A big shout out to my friend, colleague and dog walker/trainer extraordinaire, Carey of Carey’s Dog Walk & Play. Carey was kind enough to pass along a hands-free leash she was no longer using and I’ve been trying it out with the wonder dog, foster dog Moxie this past week. It’s come in very handy.
Moxie is a lovely 2 year old pit bull who pulls, pulls, pulls. She has places to go! After the first couple of walks in the neighbourhood to test the dog, I decided it was time to test the new-to-me leash.
The concept of a hands free leash is that it encircles your torso so you have both hands free for other things. In this case treats to lure Moxie into position. The hand loop slips out as wide as you need to get through, then slips snugly around your hips. Notice I said hips. If you have a puller you do not want to settle the leash around you waist, as one swift tug creates the sensation of being garroted at the waist. Ask me how I know that…
This particular leash is made of semi-rigid rope (I’m sure there’s a technical name for it, but I don’t know what it is) that holds it’s shape somewhat, which I really like. This prevents it from drooping too much and getting tangled in legs, either mine or the dog’s. It also has a hand loop near the collar end, which would come in handy if you wanted your dog closer for a few strides.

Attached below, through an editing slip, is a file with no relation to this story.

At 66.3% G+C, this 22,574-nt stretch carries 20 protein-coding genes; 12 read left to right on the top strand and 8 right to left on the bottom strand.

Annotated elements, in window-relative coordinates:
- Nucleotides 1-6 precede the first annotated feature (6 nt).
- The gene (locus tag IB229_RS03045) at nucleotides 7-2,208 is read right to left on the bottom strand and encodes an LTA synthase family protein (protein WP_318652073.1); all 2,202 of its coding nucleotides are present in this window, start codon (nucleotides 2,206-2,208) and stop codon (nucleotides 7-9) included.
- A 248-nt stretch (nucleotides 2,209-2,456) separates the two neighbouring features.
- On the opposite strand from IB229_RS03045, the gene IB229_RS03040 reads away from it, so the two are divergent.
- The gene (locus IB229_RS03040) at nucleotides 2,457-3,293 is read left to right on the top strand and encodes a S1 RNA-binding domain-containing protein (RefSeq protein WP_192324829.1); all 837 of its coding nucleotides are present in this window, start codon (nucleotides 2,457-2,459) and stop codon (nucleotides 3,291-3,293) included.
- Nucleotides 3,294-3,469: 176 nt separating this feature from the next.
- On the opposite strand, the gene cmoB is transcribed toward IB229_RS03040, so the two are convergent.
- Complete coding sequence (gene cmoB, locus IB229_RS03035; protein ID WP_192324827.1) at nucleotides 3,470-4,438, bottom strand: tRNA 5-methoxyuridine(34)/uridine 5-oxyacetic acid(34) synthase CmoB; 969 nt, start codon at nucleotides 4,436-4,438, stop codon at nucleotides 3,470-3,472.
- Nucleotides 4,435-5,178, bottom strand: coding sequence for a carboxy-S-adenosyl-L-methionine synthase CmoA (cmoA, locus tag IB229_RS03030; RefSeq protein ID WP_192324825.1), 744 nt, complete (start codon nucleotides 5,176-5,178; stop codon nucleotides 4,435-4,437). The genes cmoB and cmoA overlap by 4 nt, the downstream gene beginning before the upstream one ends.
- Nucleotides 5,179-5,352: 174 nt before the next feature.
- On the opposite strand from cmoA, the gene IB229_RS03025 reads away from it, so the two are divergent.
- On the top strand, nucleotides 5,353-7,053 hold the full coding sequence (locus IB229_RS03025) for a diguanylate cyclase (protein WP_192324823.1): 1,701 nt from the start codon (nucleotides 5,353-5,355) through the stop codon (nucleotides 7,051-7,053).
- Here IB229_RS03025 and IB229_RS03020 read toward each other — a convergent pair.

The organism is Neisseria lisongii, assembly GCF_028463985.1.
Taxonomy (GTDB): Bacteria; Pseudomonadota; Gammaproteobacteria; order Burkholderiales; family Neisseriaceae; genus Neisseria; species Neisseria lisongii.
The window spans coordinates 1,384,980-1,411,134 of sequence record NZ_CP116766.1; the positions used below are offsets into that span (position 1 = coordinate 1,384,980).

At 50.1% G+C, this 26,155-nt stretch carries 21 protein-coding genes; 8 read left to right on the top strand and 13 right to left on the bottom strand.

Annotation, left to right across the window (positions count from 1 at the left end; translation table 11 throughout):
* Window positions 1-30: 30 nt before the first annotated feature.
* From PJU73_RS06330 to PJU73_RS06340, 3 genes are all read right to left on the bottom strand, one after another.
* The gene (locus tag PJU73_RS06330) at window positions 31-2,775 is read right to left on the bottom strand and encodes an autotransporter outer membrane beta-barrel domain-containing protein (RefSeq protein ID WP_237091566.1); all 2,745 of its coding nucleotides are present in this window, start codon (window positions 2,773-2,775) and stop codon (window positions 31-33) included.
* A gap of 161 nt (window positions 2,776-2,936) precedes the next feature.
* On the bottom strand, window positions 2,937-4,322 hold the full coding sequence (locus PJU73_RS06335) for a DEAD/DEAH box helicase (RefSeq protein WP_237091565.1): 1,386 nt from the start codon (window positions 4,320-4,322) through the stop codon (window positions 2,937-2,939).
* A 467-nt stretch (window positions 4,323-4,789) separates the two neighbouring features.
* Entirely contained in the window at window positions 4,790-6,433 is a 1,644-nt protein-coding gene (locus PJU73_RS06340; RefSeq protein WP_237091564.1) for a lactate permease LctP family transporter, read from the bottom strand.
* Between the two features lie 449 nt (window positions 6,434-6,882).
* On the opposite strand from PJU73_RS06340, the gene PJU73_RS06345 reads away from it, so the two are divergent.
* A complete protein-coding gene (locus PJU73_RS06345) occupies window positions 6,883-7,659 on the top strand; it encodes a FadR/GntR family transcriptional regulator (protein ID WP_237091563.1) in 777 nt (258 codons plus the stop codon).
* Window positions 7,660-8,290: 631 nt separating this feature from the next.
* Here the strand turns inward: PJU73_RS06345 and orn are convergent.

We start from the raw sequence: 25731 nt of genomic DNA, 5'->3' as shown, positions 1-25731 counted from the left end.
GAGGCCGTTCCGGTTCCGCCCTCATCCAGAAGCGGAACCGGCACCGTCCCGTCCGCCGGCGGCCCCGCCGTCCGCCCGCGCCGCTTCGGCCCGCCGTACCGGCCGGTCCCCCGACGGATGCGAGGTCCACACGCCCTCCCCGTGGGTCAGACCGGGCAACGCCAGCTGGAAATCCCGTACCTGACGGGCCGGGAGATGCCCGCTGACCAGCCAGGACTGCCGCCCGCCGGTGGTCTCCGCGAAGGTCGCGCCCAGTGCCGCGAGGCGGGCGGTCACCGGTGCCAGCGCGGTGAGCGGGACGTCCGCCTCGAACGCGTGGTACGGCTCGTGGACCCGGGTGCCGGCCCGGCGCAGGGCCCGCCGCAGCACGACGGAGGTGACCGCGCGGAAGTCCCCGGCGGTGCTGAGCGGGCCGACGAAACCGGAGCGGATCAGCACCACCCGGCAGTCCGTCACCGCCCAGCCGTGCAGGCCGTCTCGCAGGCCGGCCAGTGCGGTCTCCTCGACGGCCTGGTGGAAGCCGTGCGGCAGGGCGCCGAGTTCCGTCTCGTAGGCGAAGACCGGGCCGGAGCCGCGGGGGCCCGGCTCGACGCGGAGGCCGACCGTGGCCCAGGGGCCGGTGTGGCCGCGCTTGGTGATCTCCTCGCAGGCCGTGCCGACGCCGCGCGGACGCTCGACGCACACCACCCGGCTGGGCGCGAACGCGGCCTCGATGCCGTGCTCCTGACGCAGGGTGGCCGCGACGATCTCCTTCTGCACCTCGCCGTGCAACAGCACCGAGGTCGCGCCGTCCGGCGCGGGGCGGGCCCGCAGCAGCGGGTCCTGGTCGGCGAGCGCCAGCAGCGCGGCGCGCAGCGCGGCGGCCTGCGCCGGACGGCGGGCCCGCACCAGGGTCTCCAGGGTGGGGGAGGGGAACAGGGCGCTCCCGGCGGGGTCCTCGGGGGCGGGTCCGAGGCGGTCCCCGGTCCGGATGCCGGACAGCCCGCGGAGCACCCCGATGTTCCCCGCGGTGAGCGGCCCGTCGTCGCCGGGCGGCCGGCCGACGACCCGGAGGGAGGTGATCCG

In terms of teaching Moxie to heel, the hands free leash is especially helpful because there is no give when I stop. With a regular leash your body may stop but your hands typically continue moving forward, giving the dog more play on the end of the line than you intend. Using a leash connected to my hips means when my body stops, the dog stops which gives a much clearer signal to the dog.
And it’s working. Moxie is a quick study, we’re making pretty good progress already. We are starting out our walks on a slack leash vs. pulling from the get-go and she’s doing much better at releasing to the pressure of the lead rather than digging her heels in when something is interesting over there. Or over there. Or back there.
When there are really exciting things going on, i.e. other dogs, kids playing and shouting, people coming or going, she has less ability to focus on me, but that’s more an issue of regaining her attention than simply a pulling challenge.
All in all, I’m very pleased with the hands-free leash and may even start using it with some dog walking clients.